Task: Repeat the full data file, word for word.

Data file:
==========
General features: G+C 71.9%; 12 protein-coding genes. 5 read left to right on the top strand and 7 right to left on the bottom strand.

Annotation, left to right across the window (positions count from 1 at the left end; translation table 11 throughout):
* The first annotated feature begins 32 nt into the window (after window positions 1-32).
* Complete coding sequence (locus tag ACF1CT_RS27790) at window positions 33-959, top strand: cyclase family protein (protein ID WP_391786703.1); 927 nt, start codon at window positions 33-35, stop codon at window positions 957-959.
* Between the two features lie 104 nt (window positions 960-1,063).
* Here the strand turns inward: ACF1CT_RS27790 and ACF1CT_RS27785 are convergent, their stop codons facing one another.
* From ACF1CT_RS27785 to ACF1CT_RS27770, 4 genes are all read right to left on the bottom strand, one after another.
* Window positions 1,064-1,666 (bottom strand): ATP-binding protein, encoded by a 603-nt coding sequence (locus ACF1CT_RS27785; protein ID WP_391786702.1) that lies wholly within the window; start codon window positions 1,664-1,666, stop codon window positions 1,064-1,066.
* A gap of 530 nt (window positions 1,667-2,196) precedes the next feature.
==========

General features: G+C 71.9%; 12 protein-coding genes. 5 read left to right on the top strand and 7 right to left on the bottom strand.

Annotation, left to right across the window (positions count from 1 at the left end; translation table 11 throughout):
* The first annotated feature begins 32 nt into the window (after window positions 1-32).
* Complete coding sequence (locus tag ACF1CT_RS27790) at window positions 33-959, top strand: cyclase family protein (protein ID WP_391786703.1); 927 nt, start codon at window positions 33-35, stop codon at window positions 957-959.
* Between the two features lie 104 nt (window positions 960-1,063).
* Here the strand turns inward: ACF1CT_RS27790 and ACF1CT_RS27785 are convergent, their stop codons facing one another.
* From ACF1CT_RS27785 to ACF1CT_RS27770, 4 genes are all read right to left on the bottom strand, one after another.
* Window positions 1,064-1,666 (bottom strand): ATP-binding protein, encoded by a 603-nt coding sequence (locus ACF1CT_RS27785; protein ID WP_391786702.1) that lies wholly within the window; start codon window positions 1,664-1,666, stop codon window positions 1,064-1,066.
* A gap of 530 nt (window positions 1,667-2,196) precedes the next feature.